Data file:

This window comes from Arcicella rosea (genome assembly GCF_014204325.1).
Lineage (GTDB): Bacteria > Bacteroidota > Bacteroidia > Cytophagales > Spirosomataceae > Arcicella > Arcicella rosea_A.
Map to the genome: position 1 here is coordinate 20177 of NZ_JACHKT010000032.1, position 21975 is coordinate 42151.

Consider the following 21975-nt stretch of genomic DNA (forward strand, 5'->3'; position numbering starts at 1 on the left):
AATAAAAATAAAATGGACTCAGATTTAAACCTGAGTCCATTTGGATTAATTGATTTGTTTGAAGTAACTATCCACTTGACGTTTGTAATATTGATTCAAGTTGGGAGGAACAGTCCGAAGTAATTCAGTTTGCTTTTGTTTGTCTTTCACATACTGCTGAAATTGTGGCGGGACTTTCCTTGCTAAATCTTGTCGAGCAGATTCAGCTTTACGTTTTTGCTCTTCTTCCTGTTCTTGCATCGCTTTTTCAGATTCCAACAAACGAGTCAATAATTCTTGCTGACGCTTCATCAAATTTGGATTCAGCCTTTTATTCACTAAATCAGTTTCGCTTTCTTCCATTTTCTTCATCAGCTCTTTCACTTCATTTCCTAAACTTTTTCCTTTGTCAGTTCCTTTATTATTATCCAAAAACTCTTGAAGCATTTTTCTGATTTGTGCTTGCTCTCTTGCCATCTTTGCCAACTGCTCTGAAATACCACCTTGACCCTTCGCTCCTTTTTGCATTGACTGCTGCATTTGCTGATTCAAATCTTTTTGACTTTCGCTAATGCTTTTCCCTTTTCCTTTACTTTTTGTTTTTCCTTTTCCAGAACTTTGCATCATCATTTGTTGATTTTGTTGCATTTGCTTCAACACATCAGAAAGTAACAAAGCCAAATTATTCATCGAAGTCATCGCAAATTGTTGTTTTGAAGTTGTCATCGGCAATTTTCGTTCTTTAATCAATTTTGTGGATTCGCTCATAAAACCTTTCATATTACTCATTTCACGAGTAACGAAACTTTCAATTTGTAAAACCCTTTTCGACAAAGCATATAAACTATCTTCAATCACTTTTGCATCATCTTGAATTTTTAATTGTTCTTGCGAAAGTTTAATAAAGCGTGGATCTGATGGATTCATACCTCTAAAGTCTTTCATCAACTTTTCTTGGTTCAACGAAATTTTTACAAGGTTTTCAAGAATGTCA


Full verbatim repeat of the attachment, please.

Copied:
This window comes from Arcicella rosea (genome assembly GCF_014204325.1).
Lineage (GTDB): Bacteria > Bacteroidota > Bacteroidia > Cytophagales > Spirosomataceae > Arcicella > Arcicella rosea_A.
Map to the genome: position 1 here is coordinate 20177 of NZ_JACHKT010000032.1, position 21975 is coordinate 42151.

Consider the following 21975-nt stretch of genomic DNA (forward strand, 5'->3'; position numbering starts at 1 on the left):
AATAAAAATAAAATGGACTCAGATTTAAACCTGAGTCCATTTGGATTAATTGATTTGTTTGAAGTAACTATCCACTTGACGTTTGTAATATTGATTCAAGTTGGGAGGAACAGTCCGAAGTAATTCAGTTTGCTTTTGTTTGTCTTTCACATACTGCTGAAATTGTGGCGGGACTTTCCTTGCTAAATCTTGTCGAGCAGATTCAGCTTTACGTTTTTGCTCTTCTTCCTGTTCTTGCATCGCTTTTTCAGATTCCAACAAACGAGTCAATAATTCTTGCTGACGCTTCATCAAATTTGGATTCAGCCTTTTATTCACTAAATCAGTTTCGCTTTCTTCCATTTTCTTCATCAGCTCTTTCACTTCATTTCCTAAACTTTTTCCTTTGTCAGTTCCTTTATTATTATCCAAAAACTCTTGAAGCATTTTTCTGATTTGTGCTTGCTCTCTTGCCATCTTTGCCAACTGCTCTGAAATACCACCTTGACCCTTCGCTCCTTTTTGCATTGACTGCTGCATTTGCTGATTCAAATCTTTTTGACTTTCGCTAATGCTTTTCCCTTTTCCTTTACTTTTTGTTTTTCCTTTTCCAGAACTTTGCATCATCATTTGTTGATTTTGTTGCATTTGCTTCAACACATCAGAAAGTAACAAAGCCAAATTATTCATCGAAGTCATCGCAAATTGTTGTTTTGAAGTTGTCATCGGCAATTTTCGTTCTTTAATCAATTTTGTGGATTCGCTCATAAAACCTTTCATATTACTCATTTCACGAGTAACGAAACTTTCAATTTGTAAAACCCTTTTCGACAAAGCATATAAACTATCTTCAATCACTTTTGCATCATCTTGAATTTTTAATTGTTCTTGCGAAAGTTTAATAAAGCGTGGATCTGATGGATTCATACCTCTAAAGTCTTTCATCAACTTTTCTTGGTTCAACGAAATTTTTACAAGGTTTTCAAGAATGTCA